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October 2018

In my last article on Adding A Laser To Your Pistol, I wrote the following - "What about a light? My position, based on over a half dozen urban gunfights in darkened environments is that it depends on application. For police duty use, or SWAT applications, yes...without a doubt. Those are proactive events typified by - "I am going to the fight on purpose" applications. But for UC/OD/CCW work (under-cover, off-duty, concealed-carry), I prefer to not have a weapon mounted light. A separate hand held light will be far more useful in the second application than a weapon mounted light. I am certain the Lumen-Mongers will attack me shortly but that is my position on the matter.' The points of discussion are these - First - Who has the initiative in the fight. This is an aspect that the gun world at large seems not to grasp, but it is a determining factor in tactics used as well as weapons selected. Are you specifically going to that fight, on purpose, with several team mates to execute a pre-planned event? If... Read more →


There are a couple of points we must make at the beginning of this discussion. First: Our goal, whether in training or in building equipment, is to optimize the fighter and his equipment. To make both as adaptable to changing situations in context of the real fight as possible. We base our positions and perspectives on the lifetimes spent by our staff studying and applying force in the real world against enemies bent of hurting innocents. There is nothing theoretical or sport-based about it. Second: Nothing is perfect, and nothing is free. All weapons and sighting systems are designed and fabricated by men and anything man-made can, under certain circumstances, fail or malfunction. Certainly, more robust systems could be made, but everything is driven by the desire for profits. Something absolutely damage and failure proof could be made, but the cost would undoubtedly limit the market. Third: One is none, two is one. And by extension, three is better than two. Redundancy may be undesirable in conversations and essay’s, but not in weaponry or safety systems. The topic of this... Read more →


At the Force on Force class we had one resistive student. I rarely get these guys much any more because you have to commit to come up here, beyond the wall, to train with me...its not as easy as having a convenient class down the street on what happens to be your day off. But once in a while... Anyway...his main complaint was that he did not believe a kata was a good thing and sent a tome of an email explaining why. I have found through the years that the more words you need to use to argue a case, the more emotional that case is and the less intellectual it is. The western student...specially gun people have a disdain for rote training. You will hear terms like "adapt to the situation", "build bad habits", "you can't predict the attack", "adversaries are unpredictable". At that point I simply shrug, and wave "bye" as I no longer need to bend over backwards to convince anyone of the validity of our work. If you agree, come and train...if you don't, don't... Read more →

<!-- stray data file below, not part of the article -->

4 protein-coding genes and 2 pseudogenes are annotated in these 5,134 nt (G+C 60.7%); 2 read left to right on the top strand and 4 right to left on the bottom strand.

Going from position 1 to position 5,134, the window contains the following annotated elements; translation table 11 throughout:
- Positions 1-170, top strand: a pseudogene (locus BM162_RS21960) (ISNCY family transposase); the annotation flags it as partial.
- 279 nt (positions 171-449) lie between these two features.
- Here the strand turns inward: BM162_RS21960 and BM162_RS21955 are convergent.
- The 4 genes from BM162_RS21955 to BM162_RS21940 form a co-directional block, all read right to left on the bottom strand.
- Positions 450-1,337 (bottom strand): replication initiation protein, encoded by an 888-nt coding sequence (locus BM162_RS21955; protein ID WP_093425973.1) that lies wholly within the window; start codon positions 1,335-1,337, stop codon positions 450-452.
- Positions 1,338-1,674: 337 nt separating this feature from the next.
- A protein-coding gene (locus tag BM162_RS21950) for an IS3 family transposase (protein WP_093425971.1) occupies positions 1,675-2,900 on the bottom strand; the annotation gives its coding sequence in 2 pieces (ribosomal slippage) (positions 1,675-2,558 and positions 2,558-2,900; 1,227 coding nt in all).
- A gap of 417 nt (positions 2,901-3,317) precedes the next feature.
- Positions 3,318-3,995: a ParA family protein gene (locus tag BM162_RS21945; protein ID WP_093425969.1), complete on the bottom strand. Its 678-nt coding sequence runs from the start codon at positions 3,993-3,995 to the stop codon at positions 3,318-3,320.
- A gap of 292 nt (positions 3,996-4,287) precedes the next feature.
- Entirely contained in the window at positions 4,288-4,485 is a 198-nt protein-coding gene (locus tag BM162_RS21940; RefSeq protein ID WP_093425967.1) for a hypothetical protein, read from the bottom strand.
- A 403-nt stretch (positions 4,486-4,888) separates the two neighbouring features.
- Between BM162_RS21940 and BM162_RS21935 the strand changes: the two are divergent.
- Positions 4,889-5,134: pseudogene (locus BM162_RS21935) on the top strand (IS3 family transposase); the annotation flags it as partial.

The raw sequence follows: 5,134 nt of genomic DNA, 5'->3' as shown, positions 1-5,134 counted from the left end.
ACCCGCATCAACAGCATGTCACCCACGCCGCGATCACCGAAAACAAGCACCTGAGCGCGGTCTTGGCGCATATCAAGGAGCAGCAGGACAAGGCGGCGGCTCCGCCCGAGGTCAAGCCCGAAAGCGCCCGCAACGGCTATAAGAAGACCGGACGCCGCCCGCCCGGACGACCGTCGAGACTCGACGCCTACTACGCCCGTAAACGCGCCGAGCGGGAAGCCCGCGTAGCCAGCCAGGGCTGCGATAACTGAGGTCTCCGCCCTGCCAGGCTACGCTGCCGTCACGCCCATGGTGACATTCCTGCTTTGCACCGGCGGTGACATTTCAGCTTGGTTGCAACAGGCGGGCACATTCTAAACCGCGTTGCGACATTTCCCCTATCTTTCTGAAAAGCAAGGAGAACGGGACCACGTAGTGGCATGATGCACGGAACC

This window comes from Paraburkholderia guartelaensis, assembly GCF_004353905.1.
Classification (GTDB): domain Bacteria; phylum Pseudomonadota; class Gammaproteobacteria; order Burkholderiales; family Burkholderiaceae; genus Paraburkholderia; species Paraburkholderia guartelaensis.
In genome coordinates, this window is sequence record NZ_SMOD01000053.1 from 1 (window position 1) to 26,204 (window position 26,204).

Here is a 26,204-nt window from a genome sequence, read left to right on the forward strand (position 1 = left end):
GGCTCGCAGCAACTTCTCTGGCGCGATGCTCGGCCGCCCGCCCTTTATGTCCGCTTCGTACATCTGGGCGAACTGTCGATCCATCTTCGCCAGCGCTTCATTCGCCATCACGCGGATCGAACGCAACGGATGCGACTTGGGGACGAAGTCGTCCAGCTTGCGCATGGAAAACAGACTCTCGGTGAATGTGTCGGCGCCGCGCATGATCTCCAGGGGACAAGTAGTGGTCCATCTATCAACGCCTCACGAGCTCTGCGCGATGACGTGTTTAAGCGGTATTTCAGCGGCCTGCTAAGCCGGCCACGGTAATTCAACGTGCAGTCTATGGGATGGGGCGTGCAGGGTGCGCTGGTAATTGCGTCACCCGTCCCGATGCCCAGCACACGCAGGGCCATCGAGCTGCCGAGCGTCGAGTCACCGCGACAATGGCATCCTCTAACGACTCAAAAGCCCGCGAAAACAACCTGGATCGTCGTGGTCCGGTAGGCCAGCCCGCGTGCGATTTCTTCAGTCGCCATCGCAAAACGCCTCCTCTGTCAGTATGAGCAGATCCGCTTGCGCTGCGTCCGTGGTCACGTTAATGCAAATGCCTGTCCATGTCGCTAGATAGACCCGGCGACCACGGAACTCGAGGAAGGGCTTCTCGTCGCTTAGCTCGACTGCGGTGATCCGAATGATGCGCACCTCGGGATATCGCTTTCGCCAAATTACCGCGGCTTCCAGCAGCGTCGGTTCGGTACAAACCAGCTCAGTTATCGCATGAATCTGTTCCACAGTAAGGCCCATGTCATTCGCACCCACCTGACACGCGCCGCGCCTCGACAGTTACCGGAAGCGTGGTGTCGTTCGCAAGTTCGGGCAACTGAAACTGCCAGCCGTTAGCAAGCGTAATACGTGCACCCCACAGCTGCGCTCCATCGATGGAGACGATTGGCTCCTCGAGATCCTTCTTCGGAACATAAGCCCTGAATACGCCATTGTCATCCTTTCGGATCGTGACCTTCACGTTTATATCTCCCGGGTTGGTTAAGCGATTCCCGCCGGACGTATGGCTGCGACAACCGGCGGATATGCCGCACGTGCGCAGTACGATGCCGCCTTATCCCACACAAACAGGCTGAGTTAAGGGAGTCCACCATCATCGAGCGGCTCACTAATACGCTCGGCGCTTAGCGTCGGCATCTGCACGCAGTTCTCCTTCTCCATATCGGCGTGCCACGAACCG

Katsujin-ken / Satsujin-ken In the last few years I have been revisiting my origins, but from a perspective of experience. So much of what I do...and did, is based on those early brutal lessons a lifetime ago, I remember the heady days of my first black belt. Not the strip mall after school stuff most people think of today. Shodan, or level one test took two days and even at 16 years old my legs were bruised so bad I couldn't walk without a limp for a week, and the following day my arms were so beaten I could not hold a cup of coffee. But when my name was called followed by Shodan - black belt - the blood on my uniform and knuckles bore testament that this was earned, not bestowed. The tradition was that afterwards, the Sensei and Sempai (Instructor and seniors in the dojo) would take the new black belts to Little Tokyo in LA and we would watch a Toshiro Mifune film, or two, then retire to a fine meal in typical Samurai style to... Read more →